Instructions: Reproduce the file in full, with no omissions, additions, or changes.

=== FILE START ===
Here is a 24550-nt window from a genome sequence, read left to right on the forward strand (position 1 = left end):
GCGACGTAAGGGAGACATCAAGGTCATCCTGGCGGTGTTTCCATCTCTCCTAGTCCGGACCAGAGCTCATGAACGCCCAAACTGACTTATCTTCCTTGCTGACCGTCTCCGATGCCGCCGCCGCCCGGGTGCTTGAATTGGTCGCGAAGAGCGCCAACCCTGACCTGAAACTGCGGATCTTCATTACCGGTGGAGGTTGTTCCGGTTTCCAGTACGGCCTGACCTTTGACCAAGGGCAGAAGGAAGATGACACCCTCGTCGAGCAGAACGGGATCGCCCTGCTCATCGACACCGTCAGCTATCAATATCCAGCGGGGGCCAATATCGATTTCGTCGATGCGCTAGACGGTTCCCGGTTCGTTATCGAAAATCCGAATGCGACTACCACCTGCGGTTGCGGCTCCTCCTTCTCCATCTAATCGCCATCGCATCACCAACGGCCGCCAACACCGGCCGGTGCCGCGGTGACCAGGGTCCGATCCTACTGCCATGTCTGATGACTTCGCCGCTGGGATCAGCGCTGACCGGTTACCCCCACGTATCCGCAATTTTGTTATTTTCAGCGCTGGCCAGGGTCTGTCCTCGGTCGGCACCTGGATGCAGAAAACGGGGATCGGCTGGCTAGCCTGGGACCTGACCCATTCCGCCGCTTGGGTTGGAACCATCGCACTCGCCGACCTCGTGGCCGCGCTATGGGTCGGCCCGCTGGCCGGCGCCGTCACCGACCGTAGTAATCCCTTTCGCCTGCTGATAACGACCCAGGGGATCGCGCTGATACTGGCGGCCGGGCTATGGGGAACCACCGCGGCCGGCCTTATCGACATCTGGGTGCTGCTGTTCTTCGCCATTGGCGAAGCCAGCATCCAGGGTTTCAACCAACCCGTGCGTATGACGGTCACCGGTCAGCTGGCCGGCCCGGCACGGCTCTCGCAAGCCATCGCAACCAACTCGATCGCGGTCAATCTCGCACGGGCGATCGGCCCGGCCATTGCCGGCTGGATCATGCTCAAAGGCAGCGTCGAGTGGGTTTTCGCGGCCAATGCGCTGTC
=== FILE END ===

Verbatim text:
Here is a 24550-nt window from a genome sequence, read left to right on the forward strand (position 1 = left end):
GCGACGTAAGGGAGACATCAAGGTCATCCTGGCGGTGTTTCCATCTCTCCTAGTCCGGACCAGAGCTCATGAACGCCCAAACTGACTTATCTTCCTTGCTGACCGTCTCCGATGCCGCCGCCGCCCGGGTGCTTGAATTGGTCGCGAAGAGCGCCAACCCTGACCTGAAACTGCGGATCTTCATTACCGGTGGAGGTTGTTCCGGTTTCCAGTACGGCCTGACCTTTGACCAAGGGCAGAAGGAAGATGACACCCTCGTCGAGCAGAACGGGATCGCCCTGCTCATCGACACCGTCAGCTATCAATATCCAGCGGGGGCCAATATCGATTTCGTCGATGCGCTAGACGGTTCCCGGTTCGTTATCGAAAATCCGAATGCGACTACCACCTGCGGTTGCGGCTCCTCCTTCTCCATCTAATCGCCATCGCATCACCAACGGCCGCCAACACCGGCCGGTGCCGCGGTGACCAGGGTCCGATCCTACTGCCATGTCTGATGACTTCGCCGCTGGGATCAGCGCTGACCGGTTACCCCCACGTATCCGCAATTTTGTTATTTTCAGCGCTGGCCAGGGTCTGTCCTCGGTCGGCACCTGGATGCAGAAAACGGGGATCGGCTGGCTAGCCTGGGACCTGACCCATTCCGCCGCTTGGGTTGGAACCATCGCACTCGCCGACCTCGTGGCCGCGCTATGGGTCGGCCCGCTGGCCGGCGCCGTCACCGACCGTAGTAATCCCTTTCGCCTGCTGATAACGACCCAGGGGATCGCGCTGATACTGGCGGCCGGGCTATGGGGAACCACCGCGGCCGGCCTTATCGACATCTGGGTGCTGCTGTTCTTCGCCATTGGCGAAGCCAGCATCCAGGGTTTCAACCAACCCGTGCGTATGACGGTCACCGGTCAGCTGGCCGGCCCGGCACGGCTCTCGCAAGCCATCGCAACCAACTCGATCGCGGTCAATCTCGCACGGGCGATCGGCCCGGCCATTGCCGGCTGGATCATGCTCAAAGGCAGCGTCGAGTGGGTTTTCGCGGCCAATGCGCTGTC